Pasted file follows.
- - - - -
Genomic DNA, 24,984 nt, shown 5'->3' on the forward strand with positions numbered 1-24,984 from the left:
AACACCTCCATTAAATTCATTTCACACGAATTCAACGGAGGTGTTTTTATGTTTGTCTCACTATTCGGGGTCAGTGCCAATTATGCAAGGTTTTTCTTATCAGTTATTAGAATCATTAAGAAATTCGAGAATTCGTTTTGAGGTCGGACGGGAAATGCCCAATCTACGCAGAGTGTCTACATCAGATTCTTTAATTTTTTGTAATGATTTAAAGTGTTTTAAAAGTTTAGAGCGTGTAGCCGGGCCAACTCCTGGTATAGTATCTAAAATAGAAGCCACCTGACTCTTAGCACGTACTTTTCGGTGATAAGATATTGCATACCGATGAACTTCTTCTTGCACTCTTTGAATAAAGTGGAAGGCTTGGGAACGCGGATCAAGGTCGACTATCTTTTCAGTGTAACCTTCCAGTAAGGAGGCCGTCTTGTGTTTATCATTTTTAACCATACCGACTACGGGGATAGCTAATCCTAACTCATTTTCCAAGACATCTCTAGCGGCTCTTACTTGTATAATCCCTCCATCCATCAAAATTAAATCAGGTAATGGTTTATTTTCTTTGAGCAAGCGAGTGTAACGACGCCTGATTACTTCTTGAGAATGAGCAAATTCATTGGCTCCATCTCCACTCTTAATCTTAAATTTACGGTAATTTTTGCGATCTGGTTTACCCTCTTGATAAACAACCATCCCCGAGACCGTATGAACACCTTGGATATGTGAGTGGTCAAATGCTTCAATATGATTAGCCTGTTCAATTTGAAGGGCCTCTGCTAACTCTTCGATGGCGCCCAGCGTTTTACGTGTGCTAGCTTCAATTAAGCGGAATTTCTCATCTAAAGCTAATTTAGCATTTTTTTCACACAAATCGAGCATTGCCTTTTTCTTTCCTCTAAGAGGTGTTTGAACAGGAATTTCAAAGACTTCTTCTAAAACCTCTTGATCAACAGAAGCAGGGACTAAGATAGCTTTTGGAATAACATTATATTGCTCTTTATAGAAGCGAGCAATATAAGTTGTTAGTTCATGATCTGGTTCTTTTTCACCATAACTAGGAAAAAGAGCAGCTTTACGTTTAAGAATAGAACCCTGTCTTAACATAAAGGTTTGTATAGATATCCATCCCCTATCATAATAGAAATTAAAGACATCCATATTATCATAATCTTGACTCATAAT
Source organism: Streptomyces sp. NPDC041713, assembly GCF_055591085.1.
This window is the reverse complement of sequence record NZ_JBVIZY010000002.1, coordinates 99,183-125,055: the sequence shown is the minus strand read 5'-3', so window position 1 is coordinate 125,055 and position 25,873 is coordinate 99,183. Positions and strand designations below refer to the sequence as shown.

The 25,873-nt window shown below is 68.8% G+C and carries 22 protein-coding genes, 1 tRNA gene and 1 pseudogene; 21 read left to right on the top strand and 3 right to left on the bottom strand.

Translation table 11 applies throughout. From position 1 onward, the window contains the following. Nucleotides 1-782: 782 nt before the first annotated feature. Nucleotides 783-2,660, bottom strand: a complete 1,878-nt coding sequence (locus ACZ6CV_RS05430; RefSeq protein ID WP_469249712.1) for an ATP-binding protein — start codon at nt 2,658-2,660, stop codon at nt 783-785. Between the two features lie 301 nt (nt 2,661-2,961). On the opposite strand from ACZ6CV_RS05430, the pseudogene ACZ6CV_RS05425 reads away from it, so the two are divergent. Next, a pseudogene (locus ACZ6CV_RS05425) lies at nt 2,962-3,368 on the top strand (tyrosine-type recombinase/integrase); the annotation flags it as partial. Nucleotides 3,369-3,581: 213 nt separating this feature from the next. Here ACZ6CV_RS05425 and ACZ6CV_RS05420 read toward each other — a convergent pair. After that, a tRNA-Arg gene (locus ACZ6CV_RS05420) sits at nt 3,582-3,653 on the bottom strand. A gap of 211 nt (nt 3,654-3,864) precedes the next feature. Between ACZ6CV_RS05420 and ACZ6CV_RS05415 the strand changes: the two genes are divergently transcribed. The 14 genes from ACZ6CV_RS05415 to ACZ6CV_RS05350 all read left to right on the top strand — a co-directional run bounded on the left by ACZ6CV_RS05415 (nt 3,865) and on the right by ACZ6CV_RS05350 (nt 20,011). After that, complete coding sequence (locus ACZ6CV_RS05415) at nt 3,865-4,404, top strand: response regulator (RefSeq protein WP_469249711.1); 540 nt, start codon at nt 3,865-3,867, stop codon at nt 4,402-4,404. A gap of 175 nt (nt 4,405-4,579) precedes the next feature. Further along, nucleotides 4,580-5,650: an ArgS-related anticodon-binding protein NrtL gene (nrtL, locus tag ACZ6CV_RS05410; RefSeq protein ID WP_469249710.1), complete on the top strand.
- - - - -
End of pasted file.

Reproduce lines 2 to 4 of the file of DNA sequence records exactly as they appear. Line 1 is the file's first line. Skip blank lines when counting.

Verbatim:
AACACCTCCATTAAATTCATTTCACACGAATTCAACGGAGGTGTTTTTATGTTTGTCTCACTATTCGGGGTCAGTGCCAATTATGCAAGGTTTTTCTTATCAGTTATTAGAATCATTAAGAAATTCGAGAATTCGTTTTGAGGTCGGACGGGAAATGCCCAATCTACGCAGAGTGTCTACATCAGATTCTTTAATTTTTTGTAATGATTTAAAGTGTTTTAAAAGTTTAGAGCGTGTAGCCGGGCCAACTCCTGGTATAGTATCTAAAATAGAAGCCACCTGACTCTTAGCACGTACTTTTCGGTGATAAGATATTGCATACCGATGAACTTCTTCTTGCACTCTTTGAATAAAGTGGAAGGCTTGGGAACGCGGATCAAGGTCGACTATCTTTTCAGTGTAACCTTCCAGTAAGGAGGCCGTCTTGTGTTTATCATTTTTAACCATACCGACTACGGGGATAGCTAATCCTAACTCATTTTCCAAGACATCTCTAGCGGCTCTTACTTGTATAATCCCTCCATCCATCAAAATTAAATCAGGTAATGGTTTATTTTCTTTGAGCAAGCGAGTGTAACGACGCCTGATTACTTCTTGAGAATGAGCAAATTCATTGGCTCCATCTCCACTCTTAATCTTAAATTTACGGTAATTTTTGCGATCTGGTTTACCCTCTTGATAAACAACCATCCCCGAGACCGTATGAACACCTTGGATATGTGAGTGGTCAAATGCTTCAATATGATTAGCCTGTTCAATTTGAAGGGCCTCTGCTAACTCTTCGATGGCGCCCAGCGTTTTACGTGTGCTAGCTTCAATTAAGCGGAATTTCTCATCTAAAGCTAATTTAGCATTTTTTTCACACAAATCGAGCATTGCCTTTTTCTTTCCTCTAAGAGGTGTTTGAACAGGAATTTCAAAGACTTCTTCTAAAACCTCTTGATCAACAGAAGCAGGGACTAAGATAGCTTTTGGAATAACATTATATTGCTCTTTATAGAAGCGAGCAATATAAGTTGTTAGTTCATGATCTGGTTCTTTTTCACCATAACTAGGAAAAAGAGCAGCTTTACGTTTAAGAATAGAACCCTGTCTTAACATAAAGGTTTGTATAGATATCCATCCCCTATCATAATAGAAATTAAAGACATCCATATTATCATAATCTTGACTCATAAT
Source organism: Streptomyces sp. NPDC041713, assembly GCF_055591085.1.
This window is the reverse complement of sequence record NZ_JBVIZY010000002.1, coordinates 99,183-125,055: the sequence shown is the minus strand read 5'-3', so window position 1 is coordinate 125,055 and position 25,873 is coordinate 99,183. Positions and strand designations below refer to the sequence as shown.